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In 2020, the “Get Thee to the Funnery” Shakespeare camp took on the controversial Shakespeare play, “Merchant of Venice” and used it to confront prejudice and hate speech, deal with the pandemic lockdown, and examine the Black Lives Matter movement. Young actors in Vermont and Mumbai, India collaborated on the project that was filmed on Zoom and their iPhones. The piece was edited by Funnery founder Peter Gould and Burlington videographer Isaiah Palmeri.
On Thursday, January 28 at 7:00 pm join Gould, campers Gouri Bhuyan and Audrey Grant, and longtime Funnery participant and Vermont Humanities Literacy Programs Officer Jonny Flood as they host a roundtable discussion about the film on Zoom. Audience participation at this event is welcome and encouraged! Register at: https://www.vermonthumanities.org/event/qualities-of-mercy/
Recent Digital Posts
Katherine Paterson, the author of “Bridge to Terabithia,” “The Great Gilly Hopkins” and other beloved books, joins Vermont Humanities Executive Director Christopher Kaufman Ilstrup to talk about her trips to Cuba and her 2017 Young Adult novel, “My Brigadista Year.“
New York University Politics professor Melissa Schwartzberg discusses what it means to be an informed citizen in the context of the history of democracy, particularly in ancient Athens.
Political cartoonist Jeff Danziger discusses his role in a French documentary film, “Cartoonists, Foot Soldiers of Democracy,” and describes the origin of some of his recent editorial cartoons.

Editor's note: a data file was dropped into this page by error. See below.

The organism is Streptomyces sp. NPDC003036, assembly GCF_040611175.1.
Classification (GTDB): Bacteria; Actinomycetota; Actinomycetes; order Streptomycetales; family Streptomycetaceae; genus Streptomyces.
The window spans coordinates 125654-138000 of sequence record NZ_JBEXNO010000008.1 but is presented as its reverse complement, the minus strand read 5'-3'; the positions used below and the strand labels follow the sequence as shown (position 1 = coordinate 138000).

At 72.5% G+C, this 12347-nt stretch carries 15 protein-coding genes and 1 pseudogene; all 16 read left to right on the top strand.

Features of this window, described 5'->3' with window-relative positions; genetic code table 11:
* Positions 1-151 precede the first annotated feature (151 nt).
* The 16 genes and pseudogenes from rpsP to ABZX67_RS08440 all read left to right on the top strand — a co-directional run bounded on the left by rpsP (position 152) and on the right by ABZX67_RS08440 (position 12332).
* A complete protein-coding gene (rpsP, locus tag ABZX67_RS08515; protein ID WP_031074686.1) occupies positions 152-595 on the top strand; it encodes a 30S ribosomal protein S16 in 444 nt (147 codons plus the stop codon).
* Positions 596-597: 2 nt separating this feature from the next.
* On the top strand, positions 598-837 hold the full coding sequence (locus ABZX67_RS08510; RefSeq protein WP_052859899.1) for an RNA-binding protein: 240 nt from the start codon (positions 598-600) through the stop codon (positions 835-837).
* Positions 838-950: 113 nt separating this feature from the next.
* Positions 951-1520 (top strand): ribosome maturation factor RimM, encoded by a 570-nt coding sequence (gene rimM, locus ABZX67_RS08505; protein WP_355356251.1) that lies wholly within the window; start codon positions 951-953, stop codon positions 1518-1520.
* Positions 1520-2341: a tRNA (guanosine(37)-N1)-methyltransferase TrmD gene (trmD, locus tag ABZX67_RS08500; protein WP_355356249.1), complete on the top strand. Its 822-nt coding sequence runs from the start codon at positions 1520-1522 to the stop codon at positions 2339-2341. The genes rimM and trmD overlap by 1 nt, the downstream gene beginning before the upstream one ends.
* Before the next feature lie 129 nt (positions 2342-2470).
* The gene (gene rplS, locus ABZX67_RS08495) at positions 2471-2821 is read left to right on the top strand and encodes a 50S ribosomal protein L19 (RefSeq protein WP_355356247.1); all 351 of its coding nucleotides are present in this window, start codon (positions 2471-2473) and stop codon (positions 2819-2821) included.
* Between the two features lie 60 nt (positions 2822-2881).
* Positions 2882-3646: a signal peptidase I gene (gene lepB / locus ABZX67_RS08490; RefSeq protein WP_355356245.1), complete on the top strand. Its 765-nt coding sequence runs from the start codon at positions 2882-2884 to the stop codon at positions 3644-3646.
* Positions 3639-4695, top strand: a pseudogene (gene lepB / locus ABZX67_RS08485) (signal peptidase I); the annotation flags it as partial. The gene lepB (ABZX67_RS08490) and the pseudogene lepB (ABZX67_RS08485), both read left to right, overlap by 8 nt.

In an exclusive video tour, Vermont State Curator David Schutz explores the architectural symbolism of our beautifully-restored capitol building, and visits a rural town hall, another Vermont civic structure that enables us to govern ourselves.
Knit Democracy Together is a modern take on historical knitting circles like those that supported the abolitionist and suffragist movements. At a time when people are losing confidence in government, this project creates a positive model of democracy.
Beginning with a greeting and historic overview of democracy in N’dakinna (Abenaki for Homeland), this panel of Abenaki voices considers the threads of place, home, belonging, and representation in a time of great social change.
The suffrage movement operated under two very different principles. Elizabeth Cady Stanton saw women’s suffrage as a right that had been unfairly denied to women, while Frederick Douglass saw women’s suffrage as a means to save the country’s soul.
Video: Amanda Gustin of the Vermont Historical Society explores the story of the first Morgan horse, which is tied up with the idea of Vermont identity, the relationship between humans and animals, and the creation of American myth.
Video: Poet James Crews, author of “Bluebird,” reads from and discusses his poetry at Jamaica State Park for our Words in the Woods series. He also shares writing prompts for those inspired by his words.
From “A Vermont Romance” to “Funny Farm,” our state has been featured in films for over a century. What are the myths that Hollywood creates about our lives in Vermont? And what are the myths that we create ourselves?